New York, NY Personal Injury Blog
Over the weekend, there were several vehicle accidents, numerous injuries but thankfully no fatalities. On Friday, a sedan got pinned underneath a tractor-trailer when the car entered the highway and tried to pass in front of the tractor-trailer. According to witnesses, the sedan got caught on the back wheel of the truck and flipped about two times before it got pinned underneath the trailer on the I-87/New York State Thruway in Yonkers. Two adults and a child inside the vehicle were hurt and taken to an area hospital.
Saturday in Lacey Township of New Jersey, a 24 year old man driving northbound on Route 539 collided head-on with a southbound sport utility vehicle. The car’s driver and a 26-year-old female passenger suffered multiple internal injuries and were flown to a nearby hospital. A toddler in the car was taken to a hospital as a precaution. The occupants in the SUV were treated at a hospital for minor injuries.
Sunday afternoon, a 90-year-old woman crashed her car into the front display windows of an Aeropostale store in the Bay Terrace shopping center on Bell Blvd. at 26th Ave in Bayside, Queens. According to authorities, no employees or customers were seriously injured in the accident. Police stated the elderly driver, accidentally hit the accelerator, which caused her car to plunge into the storefront. The driver reported pain to her right arm and a 39-year-old worker suffered minor injuries from falling glass.
Speeding is considered a factor in a crash Wednesday evening that killed a 42 year old woman identified as Suzanna Ha, and her 10-year-old daughter Angelica Ung in Queens near the Long Island Expressway.
A Ford Explorer driven by a 46-year-old woman was speeding north on 210th Street in Bayside around 6:30 p.m. and veered to the left, crossing the double yellow line and crashed into the rear of a Toyota Camry with five passengers inside. After the Ford truck hit the Camry it continued north on 210th Street, jumping on the sidewalk and hitting a tree stump and finally coming to a stop after hitting a fire hydrant.
It appears that the passengers inside the Camry were related. The driver was a 74 year old grandfather, a grandmother, 67 an 8-year-old girl who was reported to be the younger daughter of Suzanna Ha who sat in the backseat with the victims. All were taken to the hospital where Ha and Ung were pronounced dead. The grandfather is listed in stable condition and both the grandmother and the 8 year old girl are in critical condition at Long Island Jewish Hospital.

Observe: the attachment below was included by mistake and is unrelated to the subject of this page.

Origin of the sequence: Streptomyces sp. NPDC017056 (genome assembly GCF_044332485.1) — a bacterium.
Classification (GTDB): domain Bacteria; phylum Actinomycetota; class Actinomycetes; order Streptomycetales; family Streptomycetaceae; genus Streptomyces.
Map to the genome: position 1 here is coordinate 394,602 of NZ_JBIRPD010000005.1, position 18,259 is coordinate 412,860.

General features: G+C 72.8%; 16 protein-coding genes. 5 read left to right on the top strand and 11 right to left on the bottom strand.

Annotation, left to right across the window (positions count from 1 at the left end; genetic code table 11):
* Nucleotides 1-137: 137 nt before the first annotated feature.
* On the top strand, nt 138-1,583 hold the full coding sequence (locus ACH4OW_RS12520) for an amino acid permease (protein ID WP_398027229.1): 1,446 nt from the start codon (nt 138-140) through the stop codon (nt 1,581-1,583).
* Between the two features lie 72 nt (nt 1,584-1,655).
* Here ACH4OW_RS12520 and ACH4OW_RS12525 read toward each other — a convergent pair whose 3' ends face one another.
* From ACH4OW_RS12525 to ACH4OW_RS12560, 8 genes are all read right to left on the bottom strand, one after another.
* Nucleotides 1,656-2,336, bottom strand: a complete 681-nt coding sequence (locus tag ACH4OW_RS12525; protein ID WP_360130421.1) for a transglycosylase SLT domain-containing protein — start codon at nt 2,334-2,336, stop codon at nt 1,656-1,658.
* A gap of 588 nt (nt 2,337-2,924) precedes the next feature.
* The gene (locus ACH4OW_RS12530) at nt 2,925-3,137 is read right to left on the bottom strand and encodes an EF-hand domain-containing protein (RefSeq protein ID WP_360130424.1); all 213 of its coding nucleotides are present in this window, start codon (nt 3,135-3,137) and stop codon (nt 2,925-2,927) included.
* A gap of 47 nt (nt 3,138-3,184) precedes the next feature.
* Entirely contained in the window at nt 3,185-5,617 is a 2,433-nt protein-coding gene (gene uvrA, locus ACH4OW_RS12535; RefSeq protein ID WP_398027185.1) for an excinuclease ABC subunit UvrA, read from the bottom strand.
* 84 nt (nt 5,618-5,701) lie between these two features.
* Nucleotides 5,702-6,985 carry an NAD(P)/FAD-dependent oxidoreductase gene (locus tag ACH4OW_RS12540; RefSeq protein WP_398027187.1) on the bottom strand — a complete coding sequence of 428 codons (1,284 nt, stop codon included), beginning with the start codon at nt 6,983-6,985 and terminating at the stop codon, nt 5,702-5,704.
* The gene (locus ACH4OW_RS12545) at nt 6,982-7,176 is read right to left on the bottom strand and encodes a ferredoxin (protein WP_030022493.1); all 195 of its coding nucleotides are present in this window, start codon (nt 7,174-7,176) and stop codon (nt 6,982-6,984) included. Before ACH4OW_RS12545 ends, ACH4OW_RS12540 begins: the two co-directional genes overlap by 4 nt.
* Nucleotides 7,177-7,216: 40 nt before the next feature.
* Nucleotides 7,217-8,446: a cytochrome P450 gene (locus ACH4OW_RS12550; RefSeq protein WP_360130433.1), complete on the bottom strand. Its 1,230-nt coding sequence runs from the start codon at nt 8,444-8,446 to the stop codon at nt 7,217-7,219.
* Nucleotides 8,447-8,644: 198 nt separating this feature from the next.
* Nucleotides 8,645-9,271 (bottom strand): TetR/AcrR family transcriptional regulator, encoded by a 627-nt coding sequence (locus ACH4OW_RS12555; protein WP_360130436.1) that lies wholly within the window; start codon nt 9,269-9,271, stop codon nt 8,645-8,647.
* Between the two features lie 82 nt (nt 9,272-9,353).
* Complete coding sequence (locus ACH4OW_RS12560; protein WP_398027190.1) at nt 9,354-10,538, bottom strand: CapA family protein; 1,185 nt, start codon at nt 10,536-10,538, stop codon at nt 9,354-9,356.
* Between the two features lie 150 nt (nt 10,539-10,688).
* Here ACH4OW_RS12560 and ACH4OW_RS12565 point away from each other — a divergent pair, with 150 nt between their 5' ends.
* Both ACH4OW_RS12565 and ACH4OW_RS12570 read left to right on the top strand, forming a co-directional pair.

The driver and sole occupant of the SUV, a 46-year-old woman, was taken to Long Island Jewish Hospital and is in stable condition.
No arrests have been made and an investigation is underway. Read for more information on the dangers of speeding.
Workers’ compensation is a state-mandated insurance program that provides compensation and/or medical benefits to employees who suffer work related injuries and illnesses.
An employee with a work-related illness or injury can get workers’ compensation benefits regardless of who was at fault, whether it be the employee, the employer, a coworker, customer, or some other third party. However, a worker will lose his or her right to workers’ compensation if it is determined the injury resulted solely from his or her intoxication from drugs or alcohol, or if the employee intended to purposely hurt him/herself or someone else.
The money a claimant receives is not decreased by his or her carelessness, nor is it increased by an employer’s fault. A claim is paid if the employer or insurance carrier agrees that the injury or illness is work-related. If the employer or insurance carrier disputes the claim, no cash benefits are paid until the workers’ compensation law judge decides who is right. If a worker is not receiving benefits because the employer or insurance carrier is arguing that the injury is not job-related, he or she may be eligible for disability benefits in the interim. Any payments made under the Disability Program will be subtracted from future workers’ compensation benefits.
In exchange for these guaranteed benefits, employees give up their right to sue their employer in court for damages from those injuries.